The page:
Last updated September 03, 2021
Bus lanes are used to separate traffic and ensure it flows freely through cities and busy urban areas. They play an especially essential role in ensuring buses don’t cause further congestion on busy roads.
However, driving in a bus lane by mistake can land drivers with a penalty charge notice (PCN), with around a third of motorists charged with the offence receiving a PCN. These alarming statistics, coupled with Prime Minister Boris Johnson’s pending £3bn bus lane launch, make learning the correct bus lane rules imperative.
This article explains everything you need to know about bus lanes, from how to identify a bus lane and understand its permitted users to information about potential fines for misuse.
There are three main bus lane indicators: dashed white lines, solid white lines and the words ‘bus lane’ painted on the road. The solid white lines demark the edge of the bus lane, which you should never cross while the bus lane is in use. The dashed white lines indicate the lane’s entries and exits, as well as points where vehicles can cross into it (E.g. to turn left or access a loading bay).
Bus gates permit buses, cyclists, emergency vehicles and other limited exempt users to access certain sections of roads between specified times of the day. They’re not actual gates but the length of road that forms an access restriction. The primary purpose of a bus gate is to reduce passenger travel time as they eliminate through traffic. As with a bus lane, you shouldn’t use a bus gate unless you’re allowed to do so.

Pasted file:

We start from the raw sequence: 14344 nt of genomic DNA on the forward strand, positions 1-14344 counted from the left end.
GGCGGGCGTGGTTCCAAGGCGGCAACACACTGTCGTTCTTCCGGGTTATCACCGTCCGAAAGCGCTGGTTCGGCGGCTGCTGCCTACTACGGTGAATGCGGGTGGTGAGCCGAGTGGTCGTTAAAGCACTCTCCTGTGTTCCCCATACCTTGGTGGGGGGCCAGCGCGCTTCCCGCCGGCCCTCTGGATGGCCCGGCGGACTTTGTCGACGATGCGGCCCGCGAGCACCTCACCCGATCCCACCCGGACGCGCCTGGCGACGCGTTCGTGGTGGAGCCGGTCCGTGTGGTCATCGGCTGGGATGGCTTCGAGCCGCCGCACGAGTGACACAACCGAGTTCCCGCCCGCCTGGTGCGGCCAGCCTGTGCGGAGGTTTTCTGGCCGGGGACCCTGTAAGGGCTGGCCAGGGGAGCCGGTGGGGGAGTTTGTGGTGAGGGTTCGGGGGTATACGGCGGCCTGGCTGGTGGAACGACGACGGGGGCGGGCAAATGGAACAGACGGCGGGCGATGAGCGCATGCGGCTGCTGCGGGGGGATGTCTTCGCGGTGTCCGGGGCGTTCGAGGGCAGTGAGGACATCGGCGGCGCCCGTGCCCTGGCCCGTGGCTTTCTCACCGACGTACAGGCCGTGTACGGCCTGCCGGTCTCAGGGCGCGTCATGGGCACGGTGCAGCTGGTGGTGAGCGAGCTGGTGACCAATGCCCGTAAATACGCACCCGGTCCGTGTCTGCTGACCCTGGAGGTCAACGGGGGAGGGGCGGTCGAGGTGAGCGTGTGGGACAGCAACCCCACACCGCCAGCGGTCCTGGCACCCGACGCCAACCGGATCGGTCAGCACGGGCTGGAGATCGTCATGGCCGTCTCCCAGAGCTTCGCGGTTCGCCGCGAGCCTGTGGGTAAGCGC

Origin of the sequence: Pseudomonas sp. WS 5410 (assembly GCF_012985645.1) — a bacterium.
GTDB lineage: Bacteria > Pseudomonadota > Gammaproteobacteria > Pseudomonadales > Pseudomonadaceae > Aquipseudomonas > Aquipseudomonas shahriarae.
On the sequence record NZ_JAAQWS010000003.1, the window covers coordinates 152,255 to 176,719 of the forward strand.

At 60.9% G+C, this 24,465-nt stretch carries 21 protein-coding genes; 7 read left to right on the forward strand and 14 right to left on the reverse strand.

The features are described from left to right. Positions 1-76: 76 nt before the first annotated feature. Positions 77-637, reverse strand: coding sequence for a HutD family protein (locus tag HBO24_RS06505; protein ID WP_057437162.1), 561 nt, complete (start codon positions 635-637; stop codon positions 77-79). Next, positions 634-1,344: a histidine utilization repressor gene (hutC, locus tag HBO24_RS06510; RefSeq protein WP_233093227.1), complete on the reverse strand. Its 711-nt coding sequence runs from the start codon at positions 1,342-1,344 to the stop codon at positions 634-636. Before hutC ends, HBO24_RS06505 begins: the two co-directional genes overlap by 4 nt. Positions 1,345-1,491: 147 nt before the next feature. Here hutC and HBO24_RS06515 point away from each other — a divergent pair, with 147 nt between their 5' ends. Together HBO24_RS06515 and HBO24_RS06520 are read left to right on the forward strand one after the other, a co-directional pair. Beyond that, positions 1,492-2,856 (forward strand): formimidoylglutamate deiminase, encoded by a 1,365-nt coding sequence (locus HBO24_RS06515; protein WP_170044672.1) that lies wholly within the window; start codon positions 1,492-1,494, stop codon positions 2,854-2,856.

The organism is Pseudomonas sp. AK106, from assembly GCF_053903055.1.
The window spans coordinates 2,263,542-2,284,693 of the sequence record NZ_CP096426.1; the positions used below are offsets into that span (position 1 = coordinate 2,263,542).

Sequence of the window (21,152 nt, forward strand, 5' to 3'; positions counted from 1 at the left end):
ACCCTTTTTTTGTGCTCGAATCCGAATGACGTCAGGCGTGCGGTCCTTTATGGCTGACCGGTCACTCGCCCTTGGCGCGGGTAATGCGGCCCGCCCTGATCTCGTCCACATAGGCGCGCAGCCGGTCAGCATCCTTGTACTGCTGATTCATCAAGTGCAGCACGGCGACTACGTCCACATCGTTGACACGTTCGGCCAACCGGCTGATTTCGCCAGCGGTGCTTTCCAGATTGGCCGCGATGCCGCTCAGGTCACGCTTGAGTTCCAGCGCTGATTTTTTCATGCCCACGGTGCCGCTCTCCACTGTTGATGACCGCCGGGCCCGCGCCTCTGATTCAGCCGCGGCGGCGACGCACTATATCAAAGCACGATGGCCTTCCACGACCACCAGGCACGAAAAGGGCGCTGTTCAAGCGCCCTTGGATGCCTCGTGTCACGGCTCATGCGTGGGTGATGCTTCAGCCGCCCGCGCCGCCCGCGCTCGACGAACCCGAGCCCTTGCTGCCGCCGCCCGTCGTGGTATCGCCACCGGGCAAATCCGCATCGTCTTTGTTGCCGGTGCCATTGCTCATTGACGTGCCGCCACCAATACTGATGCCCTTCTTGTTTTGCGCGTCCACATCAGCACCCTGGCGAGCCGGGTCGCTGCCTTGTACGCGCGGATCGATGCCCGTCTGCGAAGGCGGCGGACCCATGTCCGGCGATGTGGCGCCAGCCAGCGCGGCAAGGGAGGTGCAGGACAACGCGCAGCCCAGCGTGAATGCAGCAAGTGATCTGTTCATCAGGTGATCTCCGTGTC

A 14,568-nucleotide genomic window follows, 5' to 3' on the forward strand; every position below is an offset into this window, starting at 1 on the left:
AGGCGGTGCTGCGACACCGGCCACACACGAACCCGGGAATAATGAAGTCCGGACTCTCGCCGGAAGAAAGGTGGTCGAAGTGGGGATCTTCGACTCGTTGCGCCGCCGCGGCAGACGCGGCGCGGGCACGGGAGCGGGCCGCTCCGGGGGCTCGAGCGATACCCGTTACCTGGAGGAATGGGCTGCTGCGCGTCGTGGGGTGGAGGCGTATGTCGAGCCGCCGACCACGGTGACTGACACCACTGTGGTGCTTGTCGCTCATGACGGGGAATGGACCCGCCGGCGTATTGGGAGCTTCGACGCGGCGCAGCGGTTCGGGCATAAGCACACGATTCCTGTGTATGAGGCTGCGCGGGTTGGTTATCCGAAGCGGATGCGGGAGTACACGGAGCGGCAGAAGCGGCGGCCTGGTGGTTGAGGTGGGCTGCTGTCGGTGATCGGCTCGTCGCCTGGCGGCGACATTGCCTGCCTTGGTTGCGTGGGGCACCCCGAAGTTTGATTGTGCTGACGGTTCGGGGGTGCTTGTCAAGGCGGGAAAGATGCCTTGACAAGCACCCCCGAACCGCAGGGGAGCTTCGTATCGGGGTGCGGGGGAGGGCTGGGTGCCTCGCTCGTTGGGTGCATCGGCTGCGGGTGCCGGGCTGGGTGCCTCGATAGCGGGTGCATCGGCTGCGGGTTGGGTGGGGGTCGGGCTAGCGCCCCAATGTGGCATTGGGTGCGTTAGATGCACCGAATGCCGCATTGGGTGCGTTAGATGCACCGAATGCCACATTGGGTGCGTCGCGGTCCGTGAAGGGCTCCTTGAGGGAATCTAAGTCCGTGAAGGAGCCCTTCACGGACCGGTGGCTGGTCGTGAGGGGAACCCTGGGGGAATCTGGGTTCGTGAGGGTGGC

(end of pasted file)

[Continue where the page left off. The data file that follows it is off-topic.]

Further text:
Driving in a bus lane when eligible to do so can ease traffic congestion, freeing up the remaining lanes for other vehicles. Therefore, you can drive in a bus lane outside of its operational hours, which will be displayed on its accompanying blue sign along with its permitted users. Intriguingly, avoiding a bus lane when it’s safe to use it during a driving test can result in a minor offence!
All bus lanes have blue signs signalling their operation times (when buses can use them). However, bear in mind that timeframes vary significantly between roads. If the sign doesn’t display a usage timeframe, the lane operates 24/7 and is therefore off-limits for unauthorised vehicles.
The motorists who can use a bus lane depends on the lane in question. Some are reserved solely for buses (minimum of 10 seats including the driver), while others include signs detailing which other road users are permitted to use them.
If the bus lane displays the word ‘local’, only local bus services can use it. However, the following road users can use a bus lane if their vehicle is displayed on the accompanying blue sign:
When you have no other choice, you may have to drive in a bus lane. Making way for an emergency vehicle or driving in a bus lane to avoid an accident are two prime examples. However, if you drive into a bus lane by mistake, you must make sure you leave it again as soon as it is safe to do so.
As we covered in the introduction, you may be issued a PCN if you’re caught using a bus lane during operational hours. In such cases, the PCN will be sent to the vehicle’s registered keeper and contain details of the infringement along with photographic evidence.
The amount payable varies across the country but are generally much higher in London and its Congestion Charge zone.
Fines for driving in bus lanes are as follows:
If you think you’ve been wrongly penalised, you can appeal against the notice on the following grounds:
Be aware that failing to pay a PCN could result in your local authority taking action against you.